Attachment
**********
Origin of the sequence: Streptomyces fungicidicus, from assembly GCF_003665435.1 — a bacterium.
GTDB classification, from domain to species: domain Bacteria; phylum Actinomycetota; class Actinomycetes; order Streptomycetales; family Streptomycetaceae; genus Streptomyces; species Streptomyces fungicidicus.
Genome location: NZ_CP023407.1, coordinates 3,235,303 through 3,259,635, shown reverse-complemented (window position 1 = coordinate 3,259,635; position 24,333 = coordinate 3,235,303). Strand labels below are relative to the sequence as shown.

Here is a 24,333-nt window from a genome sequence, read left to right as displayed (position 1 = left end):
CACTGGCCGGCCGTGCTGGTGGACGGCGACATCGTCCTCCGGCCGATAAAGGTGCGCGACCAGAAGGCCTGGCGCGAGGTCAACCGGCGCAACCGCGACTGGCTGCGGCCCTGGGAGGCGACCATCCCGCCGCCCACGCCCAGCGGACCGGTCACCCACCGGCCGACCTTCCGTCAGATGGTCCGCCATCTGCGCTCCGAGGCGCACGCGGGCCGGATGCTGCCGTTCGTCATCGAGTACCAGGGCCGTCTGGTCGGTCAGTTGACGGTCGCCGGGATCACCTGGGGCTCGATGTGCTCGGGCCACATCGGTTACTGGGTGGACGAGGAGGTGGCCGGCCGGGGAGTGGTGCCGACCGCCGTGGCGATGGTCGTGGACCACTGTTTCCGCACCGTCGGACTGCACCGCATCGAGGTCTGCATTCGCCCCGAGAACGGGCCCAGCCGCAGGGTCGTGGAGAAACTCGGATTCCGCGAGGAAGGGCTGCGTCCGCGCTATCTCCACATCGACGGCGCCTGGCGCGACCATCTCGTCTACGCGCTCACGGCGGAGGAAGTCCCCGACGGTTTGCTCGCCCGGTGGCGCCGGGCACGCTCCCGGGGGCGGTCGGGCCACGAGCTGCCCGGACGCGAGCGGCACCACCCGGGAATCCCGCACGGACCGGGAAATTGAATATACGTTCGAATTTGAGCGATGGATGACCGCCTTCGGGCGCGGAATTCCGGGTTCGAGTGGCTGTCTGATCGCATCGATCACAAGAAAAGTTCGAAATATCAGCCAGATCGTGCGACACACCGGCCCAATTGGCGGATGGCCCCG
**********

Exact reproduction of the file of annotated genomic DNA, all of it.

Origin of the sequence: Streptomyces fungicidicus, from assembly GCF_003665435.1 — a bacterium.
GTDB classification, from domain to species: domain Bacteria; phylum Actinomycetota; class Actinomycetes; order Streptomycetales; family Streptomycetaceae; genus Streptomyces; species Streptomyces fungicidicus.
Genome location: NZ_CP023407.1, coordinates 3,235,303 through 3,259,635, shown reverse-complemented (window position 1 = coordinate 3,259,635; position 24,333 = coordinate 3,235,303). Strand labels below are relative to the sequence as shown.

Here is a 24,333-nt window from a genome sequence, read left to right as displayed (position 1 = left end):
CACTGGCCGGCCGTGCTGGTGGACGGCGACATCGTCCTCCGGCCGATAAAGGTGCGCGACCAGAAGGCCTGGCGCGAGGTCAACCGGCGCAACCGCGACTGGCTGCGGCCCTGGGAGGCGACCATCCCGCCGCCCACGCCCAGCGGACCGGTCACCCACCGGCCGACCTTCCGTCAGATGGTCCGCCATCTGCGCTCCGAGGCGCACGCGGGCCGGATGCTGCCGTTCGTCATCGAGTACCAGGGCCGTCTGGTCGGTCAGTTGACGGTCGCCGGGATCACCTGGGGCTCGATGTGCTCGGGCCACATCGGTTACTGGGTGGACGAGGAGGTGGCCGGCCGGGGAGTGGTGCCGACCGCCGTGGCGATGGTCGTGGACCACTGTTTCCGCACCGTCGGACTGCACCGCATCGAGGTCTGCATTCGCCCCGAGAACGGGCCCAGCCGCAGGGTCGTGGAGAAACTCGGATTCCGCGAGGAAGGGCTGCGTCCGCGCTATCTCCACATCGACGGCGCCTGGCGCGACCATCTCGTCTACGCGCTCACGGCGGAGGAAGTCCCCGACGGTTTGCTCGCCCGGTGGCGCCGGGCACGCTCCCGGGGGCGGTCGGGCCACGAGCTGCCCGGACGCGAGCGGCACCACCCGGGAATCCCGCACGGACCGGGAAATTGAATATACGTTCGAATTTGAGCGATGGATGACCGCCTTCGGGCGCGGAATTCCGGGTTCGAGTGGCTGTCTGATCGCATCGATCACAAGAAAAGTTCGAAATATCAGCCAGATCGTGCGACACACCGGCCCAATTGGCGGATGGCCCCG